Saturday, July 21, 2012

Repackaging Consumerism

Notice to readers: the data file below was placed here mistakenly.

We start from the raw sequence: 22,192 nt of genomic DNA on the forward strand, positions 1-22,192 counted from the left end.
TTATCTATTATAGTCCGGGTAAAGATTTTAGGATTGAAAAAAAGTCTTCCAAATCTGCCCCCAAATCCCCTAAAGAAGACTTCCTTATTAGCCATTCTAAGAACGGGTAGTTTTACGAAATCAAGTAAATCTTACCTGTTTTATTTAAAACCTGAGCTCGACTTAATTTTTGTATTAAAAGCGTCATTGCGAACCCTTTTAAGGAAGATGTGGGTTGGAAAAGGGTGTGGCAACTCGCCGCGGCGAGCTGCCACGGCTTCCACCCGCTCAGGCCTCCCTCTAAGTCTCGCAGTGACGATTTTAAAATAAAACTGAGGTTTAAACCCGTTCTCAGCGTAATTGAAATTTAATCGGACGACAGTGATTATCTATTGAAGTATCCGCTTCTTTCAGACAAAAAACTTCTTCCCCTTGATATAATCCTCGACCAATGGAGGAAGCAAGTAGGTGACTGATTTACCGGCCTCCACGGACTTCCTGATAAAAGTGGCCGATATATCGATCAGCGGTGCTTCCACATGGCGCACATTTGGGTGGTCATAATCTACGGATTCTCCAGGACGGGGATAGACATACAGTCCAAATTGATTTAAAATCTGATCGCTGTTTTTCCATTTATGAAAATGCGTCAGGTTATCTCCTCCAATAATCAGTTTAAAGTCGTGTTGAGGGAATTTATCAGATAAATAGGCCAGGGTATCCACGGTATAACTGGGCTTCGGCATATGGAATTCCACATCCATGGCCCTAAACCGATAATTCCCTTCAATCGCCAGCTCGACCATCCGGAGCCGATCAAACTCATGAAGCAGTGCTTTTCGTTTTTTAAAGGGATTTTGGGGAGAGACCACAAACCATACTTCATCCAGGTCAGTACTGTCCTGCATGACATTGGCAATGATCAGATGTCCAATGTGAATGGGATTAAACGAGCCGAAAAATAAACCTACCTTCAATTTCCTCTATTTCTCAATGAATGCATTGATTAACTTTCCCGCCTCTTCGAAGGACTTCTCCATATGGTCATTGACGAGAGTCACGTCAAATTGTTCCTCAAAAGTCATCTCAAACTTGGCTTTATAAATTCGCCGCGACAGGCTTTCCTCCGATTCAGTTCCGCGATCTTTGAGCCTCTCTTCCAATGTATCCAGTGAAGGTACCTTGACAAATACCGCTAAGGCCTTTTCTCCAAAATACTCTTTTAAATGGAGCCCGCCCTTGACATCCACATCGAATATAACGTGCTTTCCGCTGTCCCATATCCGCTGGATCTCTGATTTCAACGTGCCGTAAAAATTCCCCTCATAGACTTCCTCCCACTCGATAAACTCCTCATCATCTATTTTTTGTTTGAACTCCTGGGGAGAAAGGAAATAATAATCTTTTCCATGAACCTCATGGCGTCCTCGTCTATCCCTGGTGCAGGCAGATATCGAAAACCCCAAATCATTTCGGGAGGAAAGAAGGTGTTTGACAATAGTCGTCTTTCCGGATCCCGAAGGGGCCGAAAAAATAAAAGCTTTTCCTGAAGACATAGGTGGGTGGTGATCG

Everywhere you go today consumers and businesses are jumping on the bandwagon of the Green Revolution. But rather than exult in what appears to be progress, it would be wiser to mistrust such conspicuous change. Reusable shopping bags bearing store logos are proudly displayed in check out areas as some sort of certificate of virtue for the merchant, not to mention a fresh way to advertise. Fast food restaurants are using less packaging; discount stores are touting their conversion to energy efficient lighting, and curb side recycling programs are becoming the rule. As tempting as it is to applaud these efforts to be environmentally responsible, it's impossible to shake the lurking suspicion that these changes are merely wolves in sheep's clothing: that these demonstrative efforts to become 'green' lack the depth to be more than a passing fad and may be instead a means of simply camouflaging a new type of consumerism. The need for consumers and businesses to do some serious soul searching is so pressing that it's written about daily in the news. Everyone is hoping beyond hope that the economy will spontaneously turn itself around and be like it was. But read a bit further to discover that this pipe dream is not only naive and misguided; it's a product of decades of false representation by those who were meant to protect our interests. They lied to everyone. And even today, their underhanded tactics can be seen at work. Environmentally sensitive consumers are lulled to sleep and shrewdly set back on course by marketers who propose satisfying the same urge to consume by substituting a 'green' product. Like fat free cookies and calorie free potato chips, we`ve entered the age of clear conscience consumption convinced that we are accomplishing the necessary change for our planet, and thrilled that it been thus far relatively painless, even chic. It's clear that the majority of American businesses would not consider taking a stand for the environment without a strong financial incentive to pad their bottom line. Perhaps that's just the fundamental nature of business as we know it, a legitimate need for growth and competitiveness. But there has been mention recently of alternative models of economics and it would seems that a growing number of reputable minds believe that our present crisis is nothing more than the inevitable outcome of a growth based economy. While ideas about steady state economies can seem radical, being dismissed by the economically powerful as just that, isn't it possible that these ideas of sustainability are not reckless extremism at all, but innovative, apropos and the only real hope for a future? In response to the crisis upon us, the mainline talkers are simply saying more (trillions more) of the same. And while it may be possible for some to find enough comfort in that, it doesn't stop the swirl of questions that remain unanswered by these mainline thinkers. Questions like, how is perpetual growth possible long term when it's based on non-renewable resources? An honest answer would include an explanation of the concept of 'planned obsolescence', the secret MO of the manufacturing and technology industries. But even that ethically shady concept only addresses the need for adequate demand. So, they say renewable energies will 'naturally' replace non-renewable ones when the price of the former begins to equal that of the latter. But that doesn't explain why the American car manufacturers kept pushing gas-guzzling vehicles with aggressive marketing when they had the wherewithal all along to begin to produce vehicles that were less dependent on petroleum energy. Now, when the economic climate begins to 'naturally' demand that very change, they reveal to the world just how vulnerable and innovation phobic they really are, threatening to go belly up and take the rest of us with them. And, what about the increasing indebtedness of the consumer? Surely it can be agreed that continuing to plunge an entire generation of consumers into lifelong debt, or servitude to the financial sector, is not in the best interest of the consumers themselves! In our present system, consumers are reduced to rodents furiously running on an exercise wheel. No one's getting anywhere, no real material advancement, be it a salary increase that has not already been promised to a creditor or the purchasing of a product that doesn't have a programmed date of obsolescence. And few are those that stop to ask the real questions of, "why do I need a new one, " or "why is this one no longer desirable?" In light of all this, what is completely certain is that it is going to take more than surface changes to reverse the slide that has already begun. And the changes that must take place should happen fast. It's going to get radical one way or another. We have a choice: either we change our core behaviors and attitudes or our world will be irrevocably damaged. Buying a new shopping tote or wearing a cute organic tee, while possibly a baby step in the right direction, just isn't going to be enough. Source -

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